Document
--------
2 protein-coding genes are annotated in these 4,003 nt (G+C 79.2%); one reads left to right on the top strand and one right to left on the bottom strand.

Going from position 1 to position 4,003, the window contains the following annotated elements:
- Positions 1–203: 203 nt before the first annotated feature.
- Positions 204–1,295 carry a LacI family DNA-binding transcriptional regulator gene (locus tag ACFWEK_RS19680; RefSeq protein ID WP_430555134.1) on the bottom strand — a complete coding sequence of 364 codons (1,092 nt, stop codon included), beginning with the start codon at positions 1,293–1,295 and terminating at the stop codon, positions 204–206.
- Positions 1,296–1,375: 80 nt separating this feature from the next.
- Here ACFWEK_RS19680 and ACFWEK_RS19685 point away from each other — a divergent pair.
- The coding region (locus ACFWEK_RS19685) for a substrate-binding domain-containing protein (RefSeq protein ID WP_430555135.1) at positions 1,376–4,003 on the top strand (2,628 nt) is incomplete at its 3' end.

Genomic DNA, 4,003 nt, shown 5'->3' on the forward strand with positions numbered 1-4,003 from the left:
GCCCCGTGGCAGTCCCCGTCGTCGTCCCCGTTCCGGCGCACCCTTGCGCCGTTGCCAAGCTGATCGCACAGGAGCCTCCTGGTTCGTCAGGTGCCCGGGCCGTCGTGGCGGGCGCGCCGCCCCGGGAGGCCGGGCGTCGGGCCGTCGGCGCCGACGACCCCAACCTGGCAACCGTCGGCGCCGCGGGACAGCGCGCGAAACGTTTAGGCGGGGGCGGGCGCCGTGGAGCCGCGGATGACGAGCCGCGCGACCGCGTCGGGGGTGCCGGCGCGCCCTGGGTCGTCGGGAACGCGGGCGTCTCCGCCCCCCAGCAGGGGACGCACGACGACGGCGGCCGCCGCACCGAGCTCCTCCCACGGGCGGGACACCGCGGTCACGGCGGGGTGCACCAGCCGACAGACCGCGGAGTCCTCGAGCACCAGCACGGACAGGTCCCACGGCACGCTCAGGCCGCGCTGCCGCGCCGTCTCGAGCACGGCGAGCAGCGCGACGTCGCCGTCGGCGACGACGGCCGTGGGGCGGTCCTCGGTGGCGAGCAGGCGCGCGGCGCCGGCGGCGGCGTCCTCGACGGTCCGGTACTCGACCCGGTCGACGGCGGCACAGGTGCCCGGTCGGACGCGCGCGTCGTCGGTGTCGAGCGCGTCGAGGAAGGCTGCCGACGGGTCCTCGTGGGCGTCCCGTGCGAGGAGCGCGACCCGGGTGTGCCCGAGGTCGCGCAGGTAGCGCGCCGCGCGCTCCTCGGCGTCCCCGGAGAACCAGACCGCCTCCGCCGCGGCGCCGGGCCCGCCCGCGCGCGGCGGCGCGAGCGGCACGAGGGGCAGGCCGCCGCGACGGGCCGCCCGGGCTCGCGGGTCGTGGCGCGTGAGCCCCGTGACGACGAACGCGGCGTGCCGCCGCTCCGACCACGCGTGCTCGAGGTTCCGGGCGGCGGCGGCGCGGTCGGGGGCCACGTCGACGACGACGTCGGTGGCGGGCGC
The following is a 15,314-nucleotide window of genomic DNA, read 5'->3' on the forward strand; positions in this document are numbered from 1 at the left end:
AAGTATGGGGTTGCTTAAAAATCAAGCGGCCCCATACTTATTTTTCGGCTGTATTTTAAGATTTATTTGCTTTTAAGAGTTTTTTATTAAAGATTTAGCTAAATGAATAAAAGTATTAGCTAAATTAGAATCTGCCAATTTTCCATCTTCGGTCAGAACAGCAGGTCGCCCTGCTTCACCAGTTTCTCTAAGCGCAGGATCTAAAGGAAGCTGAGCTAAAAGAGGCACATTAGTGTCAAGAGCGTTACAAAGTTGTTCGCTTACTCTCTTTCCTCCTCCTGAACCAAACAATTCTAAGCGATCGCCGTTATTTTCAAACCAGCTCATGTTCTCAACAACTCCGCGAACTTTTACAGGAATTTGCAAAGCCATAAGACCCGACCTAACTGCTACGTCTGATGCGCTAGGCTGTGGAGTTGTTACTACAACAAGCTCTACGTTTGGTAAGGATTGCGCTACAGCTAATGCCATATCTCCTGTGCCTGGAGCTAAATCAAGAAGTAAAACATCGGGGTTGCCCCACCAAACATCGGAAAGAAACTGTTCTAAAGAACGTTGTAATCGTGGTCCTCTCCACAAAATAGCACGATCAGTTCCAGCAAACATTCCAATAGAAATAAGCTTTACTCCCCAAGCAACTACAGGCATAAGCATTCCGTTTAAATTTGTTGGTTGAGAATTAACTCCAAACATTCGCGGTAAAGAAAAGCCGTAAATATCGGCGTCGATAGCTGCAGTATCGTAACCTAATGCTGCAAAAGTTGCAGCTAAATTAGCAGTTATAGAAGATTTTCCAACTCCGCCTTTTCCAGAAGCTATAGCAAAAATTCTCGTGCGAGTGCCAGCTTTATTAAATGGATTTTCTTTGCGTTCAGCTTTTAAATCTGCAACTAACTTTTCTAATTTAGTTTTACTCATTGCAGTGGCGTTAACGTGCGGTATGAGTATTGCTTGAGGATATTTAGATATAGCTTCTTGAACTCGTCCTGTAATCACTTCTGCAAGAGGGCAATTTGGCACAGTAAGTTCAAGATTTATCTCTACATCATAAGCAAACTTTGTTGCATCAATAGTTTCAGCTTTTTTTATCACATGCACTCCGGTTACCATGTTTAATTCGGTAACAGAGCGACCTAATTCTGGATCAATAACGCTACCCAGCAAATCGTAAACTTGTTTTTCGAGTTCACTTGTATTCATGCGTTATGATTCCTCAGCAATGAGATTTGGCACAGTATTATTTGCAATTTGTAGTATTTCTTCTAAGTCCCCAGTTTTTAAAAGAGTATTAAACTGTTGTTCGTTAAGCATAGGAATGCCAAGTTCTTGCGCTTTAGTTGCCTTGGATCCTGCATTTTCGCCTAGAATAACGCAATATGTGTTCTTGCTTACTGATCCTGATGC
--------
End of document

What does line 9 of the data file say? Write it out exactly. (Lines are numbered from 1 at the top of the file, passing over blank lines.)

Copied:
GCCCCGTGGCAGTCCCCGTCGTCGTCCCCGTTCCGGCGCACCCTTGCGCCGTTGCCAAGCTGATCGCACAGGAGCCTCCTGGTTCGTCAGGTGCCCGGGCCGTCGTGGCGGGCGCGCCGCCCCGGGAGGCCGGGCGTCGGGCCGTCGGCGCCGACGACCCCAACCTGGCAACCGTCGGCGCCGCGGGACAGCGCGCGAAACGTTTAGGCGGGGGCGGGCGCCGTGGAGCCGCGGATGACGAGCCGCGCGACCGCGTCGGGGGTGCCGGCGCGCCCTGGGTCGTCGGGAACGCGGGCGTCTCCGCCCCCCAGCAGGGGACGCACGACGACGGCGGCCGCCGCACCGAGCTCCTCCCACGGGCGGGACACCGCGGTCACGGCGGGGTGCACCAGCCGACAGACCGCGGAGTCCTCGAGCACCAGCACGGACAGGTCCCACGGCACGCTCAGGCCGCGCTGCCGCGCCGTCTCGAGCACGGCGAGCAGCGCGACGTCGCCGTCGGCGACGACGGCCGTGGGGCGGTCCTCGGTGGCGAGCAGGCGCGCGGCGCCGGCGGCGGCGTCCTCGACGGTCCGGTACTCGACCCGGTCGACGGCGGCACAGGTGCCCGGTCGGACGCGCGCGTCGTCGGTGTCGAGCGCGTCGAGGAAGGCTGCCGACGGGTCCTCGTGGGCGTCCCGTGCGAGGAGCGCGACCCGGGTGTGCCCGAGGTCGCGCAGGTAGCGCGCCGCGCGCTCCTCGGCGTCCCCGGAGAACCAGACCGCCTCCGCCGCGGCGCCGGGCCCGCCCGCGCGCGGCGGCGCGAGCGGCACGAGGGGCAGGCCGCCGCGACGGGCCGCCCGGGCTCGCGGGTCGTGGCGCGTGAGCCCCGTGACGACGAACGCGGCGTGCCGCCGCTCCGACCACGCGTGCTCGAGGTTCCGGGCGGCGGCGGCGCGGTCGGGGGCCACGTCGACGACGACGTCGGTGGCGGGCGC